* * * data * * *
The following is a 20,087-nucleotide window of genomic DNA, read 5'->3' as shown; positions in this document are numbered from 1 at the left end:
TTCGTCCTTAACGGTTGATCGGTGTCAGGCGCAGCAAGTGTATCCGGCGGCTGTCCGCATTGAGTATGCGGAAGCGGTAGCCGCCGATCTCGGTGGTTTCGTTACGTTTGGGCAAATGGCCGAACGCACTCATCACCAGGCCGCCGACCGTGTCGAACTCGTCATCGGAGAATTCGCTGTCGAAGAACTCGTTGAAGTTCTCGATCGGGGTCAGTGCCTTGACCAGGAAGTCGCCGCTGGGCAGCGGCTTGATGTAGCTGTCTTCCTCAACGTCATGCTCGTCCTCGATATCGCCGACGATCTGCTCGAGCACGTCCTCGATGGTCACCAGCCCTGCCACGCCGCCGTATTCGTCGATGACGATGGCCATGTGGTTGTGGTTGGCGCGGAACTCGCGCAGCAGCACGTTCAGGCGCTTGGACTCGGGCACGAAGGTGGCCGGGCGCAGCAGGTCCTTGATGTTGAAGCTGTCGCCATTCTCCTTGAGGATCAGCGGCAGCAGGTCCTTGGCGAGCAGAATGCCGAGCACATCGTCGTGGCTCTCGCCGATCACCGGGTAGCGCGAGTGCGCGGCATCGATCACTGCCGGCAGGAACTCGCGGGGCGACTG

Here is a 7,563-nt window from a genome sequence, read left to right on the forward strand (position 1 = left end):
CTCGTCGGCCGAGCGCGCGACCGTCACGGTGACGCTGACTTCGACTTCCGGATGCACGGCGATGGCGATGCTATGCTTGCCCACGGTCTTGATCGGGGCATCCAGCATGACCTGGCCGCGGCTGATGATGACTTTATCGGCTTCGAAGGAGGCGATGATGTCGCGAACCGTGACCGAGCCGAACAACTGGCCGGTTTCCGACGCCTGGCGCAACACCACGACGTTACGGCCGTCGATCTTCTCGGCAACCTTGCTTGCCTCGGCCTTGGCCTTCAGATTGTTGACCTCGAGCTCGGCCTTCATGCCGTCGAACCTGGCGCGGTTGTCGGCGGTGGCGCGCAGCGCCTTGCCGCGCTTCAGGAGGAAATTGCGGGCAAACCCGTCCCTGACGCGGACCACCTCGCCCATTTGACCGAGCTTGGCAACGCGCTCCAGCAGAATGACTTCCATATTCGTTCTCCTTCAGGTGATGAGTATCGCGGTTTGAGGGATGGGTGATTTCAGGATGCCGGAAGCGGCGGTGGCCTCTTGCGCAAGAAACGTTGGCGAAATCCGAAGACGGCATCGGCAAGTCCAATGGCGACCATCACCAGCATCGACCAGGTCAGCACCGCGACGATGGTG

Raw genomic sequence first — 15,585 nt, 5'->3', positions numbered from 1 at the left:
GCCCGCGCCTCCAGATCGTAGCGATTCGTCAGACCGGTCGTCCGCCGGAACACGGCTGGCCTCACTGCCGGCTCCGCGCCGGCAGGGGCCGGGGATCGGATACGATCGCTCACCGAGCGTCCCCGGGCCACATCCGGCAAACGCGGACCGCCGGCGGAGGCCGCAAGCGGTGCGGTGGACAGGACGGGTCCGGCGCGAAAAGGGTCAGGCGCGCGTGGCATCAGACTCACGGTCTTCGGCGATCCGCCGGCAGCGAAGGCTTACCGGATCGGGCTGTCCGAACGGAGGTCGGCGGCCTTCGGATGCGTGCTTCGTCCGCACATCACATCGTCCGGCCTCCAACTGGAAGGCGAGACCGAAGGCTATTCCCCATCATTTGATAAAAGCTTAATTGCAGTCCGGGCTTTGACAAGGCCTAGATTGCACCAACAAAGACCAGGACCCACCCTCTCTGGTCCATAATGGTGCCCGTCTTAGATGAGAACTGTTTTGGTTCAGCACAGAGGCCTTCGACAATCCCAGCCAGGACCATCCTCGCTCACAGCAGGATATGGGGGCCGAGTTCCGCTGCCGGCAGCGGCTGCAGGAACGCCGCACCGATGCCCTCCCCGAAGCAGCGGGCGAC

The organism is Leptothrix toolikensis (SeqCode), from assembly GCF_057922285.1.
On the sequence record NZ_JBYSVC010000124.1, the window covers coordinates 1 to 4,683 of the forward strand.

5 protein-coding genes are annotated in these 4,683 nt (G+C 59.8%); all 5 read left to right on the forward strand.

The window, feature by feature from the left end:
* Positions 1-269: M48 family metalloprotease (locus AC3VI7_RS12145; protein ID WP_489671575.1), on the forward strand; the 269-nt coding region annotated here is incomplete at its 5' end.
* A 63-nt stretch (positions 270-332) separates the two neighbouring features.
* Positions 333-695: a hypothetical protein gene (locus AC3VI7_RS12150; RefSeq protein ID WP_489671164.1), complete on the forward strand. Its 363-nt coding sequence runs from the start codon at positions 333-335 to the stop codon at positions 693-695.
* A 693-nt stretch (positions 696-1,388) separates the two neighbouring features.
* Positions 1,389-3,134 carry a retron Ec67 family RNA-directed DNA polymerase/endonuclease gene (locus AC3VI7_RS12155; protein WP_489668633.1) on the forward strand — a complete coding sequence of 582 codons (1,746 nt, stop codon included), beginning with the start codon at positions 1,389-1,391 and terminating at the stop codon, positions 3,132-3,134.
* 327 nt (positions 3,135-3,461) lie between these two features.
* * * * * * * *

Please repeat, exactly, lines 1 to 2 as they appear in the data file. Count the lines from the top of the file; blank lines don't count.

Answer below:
The following is a 20,087-nucleotide window of genomic DNA, read 5'->3' as shown; positions in this document are numbered from 1 at the left end:
TTCGTCCTTAACGGTTGATCGGTGTCAGGCGCAGCAAGTGTATCCGGCGGCTGTCCGCATTGAGTATGCGGAAGCGGTAGCCGCCGATCTCGGTGGTTTCGTTACGTTTGGGCAAATGGCCGAACGCACTCATCACCAGGCCGCCGACCGTGTCGAACTCGTCATCGGAGAATTCGCTGTCGAAGAACTCGTTGAAGTTCTCGATCGGGGTCAGTGCCTTGACCAGGAAGTCGCCGCTGGGCAGCGGCTTGATGTAGCTGTCTTCCTCAACGTCATGCTCGTCCTCGATATCGCCGACGATCTGCTCGAGCACGTCCTCGATGGTCACCAGCCCTGCCACGCCGCCGTATTCGTCGATGACGATGGCCATGTGGTTGTGGTTGGCGCGGAACTCGCGCAGCAGCACGTTCAGGCGCTTGGACTCGGGCACGAAGGTGGCCGGGCGCAGCAGGTCCTTGATGTTGAAGCTGTCGCCATTCTCCTTGAGGATCAGCGGCAGCAGGTCCTTGGCGAGCAGAATGCCGAGCACATCGTCGTGGCTCTCGCCGATCACCGGGTAGCGCGAGTGCGCGGCATCGATCACTGCCGGCAGGAACTCGCGGGGCGACTG